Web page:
Jakovich: Powell-Pepper is a kid in a hurry

Jakovich: Powell-Pepper is a kid in a hurry

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Glen Jakovich worked closely with Sam Powell-Pepper in his role as the Assistant Coach/Mentor with the NAB AFL Academy. After being awarded as the Round 1 NAB Rising Star, Jakovich shared his thoughts exclusively to Aflplayers.com.au.

Sam Powell-Pepper is one of my favourite players that I’ve been involved with in the academy program.

Sam was one of those kids that was very easy to coach and very easy to deal with. He was a sponge for information.

In the early years, he went through a few different homes and he was doing it pretty tough. People saw the good in him because he was a respectful kid, and then people started to support and help him.

You could see that he had good values and he wanted to be a good person. That’s why he has fast-tracked his development — he’s a kid in a hurry and he wants to play footy at the highest level.

He just wants to fulfill his dream. His motivation is deep-seated, he has a past which he uses as a springboard and he now has an amazing opportunity in life to make the best out of himself, because he knows what the other side looks like.

My biggest thing is that character is king, and he is at the top of the charts and they’re the ones you want in your footy club.

With the academy program, the kids that come in are so green that you need to tell them when to brush their teeth, when to put their shoes on etc. but Sam was so self-sufficient that he was low maintenance and he had an incredible work rate. He was so respectful and he just gets it.

If there’s one kid from the whole list of 2016 draftees, he’s the one that will be a success in life regardless — whether it’s football or business or anything — because of his upbringing.

He was a very quiet kid when I first met him, but when we went out there and trained, it became quite apparent to me that he was a maniac.

He was aggressive for the contest, he was thirsty and he wanted to just keep training. If there was anything in his path he’d take it out, and I sat back and just said ‘wow’.

If I could describe him I’d say that he was like a wild dog off a chain and all he wanted to do was get the ball.

There was nothing spectacular about him like Judd or Ablett, but it was his preparedness to train and his intensity that really stood out.

He has good balance on his feet, and when I saw him in the JLT Series giving Shaun Burgoyne the fend off, I thought ‘that’s him, that’s the boy’.

He didn’t do that disrespectfully, either — afterwards he would have been embarrassed that he had done that, but he gets caught up in the moment of playing and he’s so aggressive.

I was surprised that he fell all the way to pick 18 — sometimes I have to question the recruiters and what they’re doing. I guess I had the privilege of being involved with him for two years in the academy, so perhaps I’m biased.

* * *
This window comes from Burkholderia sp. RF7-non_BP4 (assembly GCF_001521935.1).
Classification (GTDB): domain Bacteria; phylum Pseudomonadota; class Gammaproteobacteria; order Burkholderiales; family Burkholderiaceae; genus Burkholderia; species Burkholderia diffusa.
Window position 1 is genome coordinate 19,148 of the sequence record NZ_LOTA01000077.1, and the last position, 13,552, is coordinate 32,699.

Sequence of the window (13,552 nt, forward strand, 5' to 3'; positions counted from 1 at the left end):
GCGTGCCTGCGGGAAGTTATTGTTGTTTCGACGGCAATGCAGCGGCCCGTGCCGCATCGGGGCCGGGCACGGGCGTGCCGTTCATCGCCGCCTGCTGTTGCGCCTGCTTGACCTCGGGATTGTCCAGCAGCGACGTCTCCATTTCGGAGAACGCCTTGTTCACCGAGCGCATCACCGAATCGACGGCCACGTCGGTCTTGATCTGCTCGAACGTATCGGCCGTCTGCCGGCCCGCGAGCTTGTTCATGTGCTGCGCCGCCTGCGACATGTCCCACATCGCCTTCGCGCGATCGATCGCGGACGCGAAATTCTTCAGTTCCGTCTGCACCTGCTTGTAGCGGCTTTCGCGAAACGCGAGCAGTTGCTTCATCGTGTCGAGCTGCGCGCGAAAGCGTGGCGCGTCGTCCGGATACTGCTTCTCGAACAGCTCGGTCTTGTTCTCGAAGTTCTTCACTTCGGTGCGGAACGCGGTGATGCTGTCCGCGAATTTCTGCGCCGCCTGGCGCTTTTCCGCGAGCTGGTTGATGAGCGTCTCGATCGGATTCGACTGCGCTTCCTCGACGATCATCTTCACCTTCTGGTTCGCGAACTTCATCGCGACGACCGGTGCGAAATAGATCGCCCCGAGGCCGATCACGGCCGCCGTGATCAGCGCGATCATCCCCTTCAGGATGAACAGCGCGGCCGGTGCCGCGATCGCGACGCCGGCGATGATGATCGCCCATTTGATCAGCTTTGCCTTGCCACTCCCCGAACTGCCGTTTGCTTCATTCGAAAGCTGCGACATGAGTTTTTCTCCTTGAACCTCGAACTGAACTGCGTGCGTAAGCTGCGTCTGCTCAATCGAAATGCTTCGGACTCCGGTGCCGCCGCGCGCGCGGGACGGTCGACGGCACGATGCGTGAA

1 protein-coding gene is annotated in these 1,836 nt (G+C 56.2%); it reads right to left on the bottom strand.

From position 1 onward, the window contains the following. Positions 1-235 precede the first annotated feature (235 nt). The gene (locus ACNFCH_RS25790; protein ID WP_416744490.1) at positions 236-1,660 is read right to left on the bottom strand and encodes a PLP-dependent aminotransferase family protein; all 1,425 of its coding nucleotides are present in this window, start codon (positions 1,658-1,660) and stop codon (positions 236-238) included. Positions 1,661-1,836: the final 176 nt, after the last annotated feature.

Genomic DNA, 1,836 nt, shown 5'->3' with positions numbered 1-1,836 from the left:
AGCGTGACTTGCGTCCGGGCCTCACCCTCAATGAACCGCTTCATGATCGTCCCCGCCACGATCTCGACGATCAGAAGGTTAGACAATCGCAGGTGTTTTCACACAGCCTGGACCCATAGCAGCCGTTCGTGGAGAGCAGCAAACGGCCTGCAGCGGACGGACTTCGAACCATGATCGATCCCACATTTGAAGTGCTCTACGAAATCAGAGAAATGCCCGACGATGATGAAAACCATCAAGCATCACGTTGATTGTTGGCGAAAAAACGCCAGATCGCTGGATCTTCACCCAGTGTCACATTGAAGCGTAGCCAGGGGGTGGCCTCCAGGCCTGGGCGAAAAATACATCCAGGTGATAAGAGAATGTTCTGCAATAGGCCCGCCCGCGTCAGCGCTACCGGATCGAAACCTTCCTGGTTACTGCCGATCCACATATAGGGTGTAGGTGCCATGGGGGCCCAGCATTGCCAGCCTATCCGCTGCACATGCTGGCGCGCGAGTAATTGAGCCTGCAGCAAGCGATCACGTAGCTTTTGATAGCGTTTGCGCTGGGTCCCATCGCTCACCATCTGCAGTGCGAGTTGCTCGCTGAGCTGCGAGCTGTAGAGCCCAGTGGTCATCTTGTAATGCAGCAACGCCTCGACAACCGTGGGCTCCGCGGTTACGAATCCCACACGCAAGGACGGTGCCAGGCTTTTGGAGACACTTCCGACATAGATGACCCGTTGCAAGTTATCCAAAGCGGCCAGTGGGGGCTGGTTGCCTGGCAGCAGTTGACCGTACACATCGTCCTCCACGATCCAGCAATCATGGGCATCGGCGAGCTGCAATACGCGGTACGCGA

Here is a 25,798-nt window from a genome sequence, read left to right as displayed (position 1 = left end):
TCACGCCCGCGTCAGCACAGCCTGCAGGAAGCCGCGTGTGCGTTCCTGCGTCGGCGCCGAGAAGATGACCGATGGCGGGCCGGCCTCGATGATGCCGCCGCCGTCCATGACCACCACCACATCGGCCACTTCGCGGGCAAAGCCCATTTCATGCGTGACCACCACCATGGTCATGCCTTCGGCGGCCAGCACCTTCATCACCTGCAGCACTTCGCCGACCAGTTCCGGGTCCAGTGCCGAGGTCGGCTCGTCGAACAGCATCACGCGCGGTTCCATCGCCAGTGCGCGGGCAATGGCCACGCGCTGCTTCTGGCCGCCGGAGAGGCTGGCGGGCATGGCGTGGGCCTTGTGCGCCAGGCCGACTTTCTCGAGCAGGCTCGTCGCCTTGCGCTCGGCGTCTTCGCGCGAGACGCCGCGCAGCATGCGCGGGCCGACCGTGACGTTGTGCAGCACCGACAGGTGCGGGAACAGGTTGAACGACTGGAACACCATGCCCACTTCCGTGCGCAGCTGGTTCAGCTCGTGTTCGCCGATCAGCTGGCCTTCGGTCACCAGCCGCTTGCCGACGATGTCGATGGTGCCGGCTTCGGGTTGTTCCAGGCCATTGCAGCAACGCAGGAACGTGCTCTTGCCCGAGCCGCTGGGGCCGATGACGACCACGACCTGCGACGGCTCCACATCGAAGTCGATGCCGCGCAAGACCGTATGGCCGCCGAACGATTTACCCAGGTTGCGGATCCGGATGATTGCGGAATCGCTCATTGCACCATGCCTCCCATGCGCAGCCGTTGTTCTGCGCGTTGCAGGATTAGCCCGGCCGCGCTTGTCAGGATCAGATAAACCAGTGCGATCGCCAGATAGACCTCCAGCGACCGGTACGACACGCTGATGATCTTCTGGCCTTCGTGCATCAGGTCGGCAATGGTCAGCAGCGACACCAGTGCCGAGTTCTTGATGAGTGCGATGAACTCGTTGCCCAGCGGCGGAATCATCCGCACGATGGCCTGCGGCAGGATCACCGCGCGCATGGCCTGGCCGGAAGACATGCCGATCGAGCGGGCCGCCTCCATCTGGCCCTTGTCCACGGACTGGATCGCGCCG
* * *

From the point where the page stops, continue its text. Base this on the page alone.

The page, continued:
We went to New Zealand and America with the academy camps, and sometimes kids go overseas on a high-performance training camp and they can be a deer in the headlights, but all Sam wanted to do was get a ball in his hands. He was very fixed on playing AFL and he’s there now.

This might come as a surprise to some, but initially we weren’t quite sure which position would suit him because of his body size.

We even thought that because he played so tall that we could stick him at centre half forward, then we could put him in the middle and even shift him to centre half back.

We were in trouble in one game so we threw him down back and he plugged the hole for us and steadied the ship with his ability to get the ball and distribute.

After his performance and subsequent Rising Star nomination, Sam certainly wouldn’t have let the hype get to him. He’s really not that type of person. He’ll get used to the attention and being on the front and back of the paper, but that’s not him.

He would have felt proud for himself, and rightfully so. However, he would have kept those feelings to himself because he’s come from a long way back. Knowing the kid deep down, he would have enjoyed it for an hour and then he would have thought about next weekend and getting back down to earth.

I was so happy to be able to sit down and watch him fulfil his dream. When I saw him kick that goal from long range I got up and clapped in my lounge room.

To watch him against Sydney made me feel really good, I felt it was a great win for society.

What do you think?

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